Watercolour Wet on Wet

In response to “RB’s Message” :http://www.redbubble.com/people/redbubble/journ... I thought somebody might like to know how I go about producing wet on wet effects.
First of all, choose the right paper for the effect you want, basically rough or smooth. How much granulation do you want? Choice of paper and paint can effect granulation dramatically. On the whole , yellows do not granulate and tend to stain, whilst blues have the opposite effect (See Moira Clinch’s ‘Colour Mixing Bible’ – 2500 mixes and glazes {Search Press}).
The order in which you place paints on the paper also has different effects. The degree of wetness is an important factor. I grade wetness into four groups: invisibly damp, moist, wet and swimming.(By invisibly damp, I mean that you need to place heel of hand on paper. If it is cold to the touch, it is still wet). All have their uses. In normal practice, you should let the paper dry just to the point where there is still a visible sheen. Drop in second colour and do not stir about too much – this can produce a muddy effect.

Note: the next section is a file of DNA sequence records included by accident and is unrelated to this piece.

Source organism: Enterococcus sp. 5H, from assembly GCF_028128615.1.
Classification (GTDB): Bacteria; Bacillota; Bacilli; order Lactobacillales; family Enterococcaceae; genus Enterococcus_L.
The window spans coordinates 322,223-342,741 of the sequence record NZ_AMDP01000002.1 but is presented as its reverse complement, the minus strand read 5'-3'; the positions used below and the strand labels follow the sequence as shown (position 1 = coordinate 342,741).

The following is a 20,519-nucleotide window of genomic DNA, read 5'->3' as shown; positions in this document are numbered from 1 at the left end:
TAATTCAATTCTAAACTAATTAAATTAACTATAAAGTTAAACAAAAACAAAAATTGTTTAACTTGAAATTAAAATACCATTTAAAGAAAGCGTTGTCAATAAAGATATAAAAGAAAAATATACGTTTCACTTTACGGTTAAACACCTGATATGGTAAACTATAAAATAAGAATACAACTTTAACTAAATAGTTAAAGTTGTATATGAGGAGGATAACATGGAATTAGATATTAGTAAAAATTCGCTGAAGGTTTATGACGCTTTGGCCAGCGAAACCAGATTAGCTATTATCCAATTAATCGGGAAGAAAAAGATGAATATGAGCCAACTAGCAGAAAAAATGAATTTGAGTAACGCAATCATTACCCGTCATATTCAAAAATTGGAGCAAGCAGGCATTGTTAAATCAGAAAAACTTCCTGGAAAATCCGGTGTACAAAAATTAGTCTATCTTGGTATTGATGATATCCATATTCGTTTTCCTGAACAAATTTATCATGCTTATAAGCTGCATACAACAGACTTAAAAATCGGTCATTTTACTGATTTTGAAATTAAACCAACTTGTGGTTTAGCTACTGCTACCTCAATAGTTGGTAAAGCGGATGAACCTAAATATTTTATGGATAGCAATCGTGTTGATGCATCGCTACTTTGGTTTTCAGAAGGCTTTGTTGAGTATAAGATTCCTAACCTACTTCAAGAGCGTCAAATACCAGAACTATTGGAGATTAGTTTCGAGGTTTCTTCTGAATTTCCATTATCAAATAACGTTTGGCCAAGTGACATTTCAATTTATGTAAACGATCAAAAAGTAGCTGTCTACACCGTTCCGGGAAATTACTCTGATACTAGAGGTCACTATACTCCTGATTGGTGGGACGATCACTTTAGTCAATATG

Some colours do not take to the paper directly – they need a coating of clear water applied first. This is wet on (or in) wet at its most basic. The paint can be applied more thickly as it will mix with the water on the paper, particularly if it is still at the swimming stage. (Some papers benefit from this technique also, so unless you know the exact properties of paper and paint, I suggest you always use this technique).
For a complete beginner, I would recommend a medium, pre-sized paper such as Brighton Seawhite. The paint flows smoothly and does not soak into the paper so rapidly. Use lemon yellow and ultramarine blue, and experiment with different thicknesses of paint (amount of water in the pre-mix). Note difference between yellow over blue and vice-versa, particularly on damp to dry.
With heavier papers, in particular Langton Rough, I apply a liberal coating of water. To prevent cockling, I tape down first. I have found that it is better to use pure colours rather than mixes, which tend to get duller and duller the more times they are applied. I also favour the ‘drop in’ method as practised by original impressionists.
More to follow……..

Watercolour Wet on Wet

John Moore

Bristol, United Kingdom

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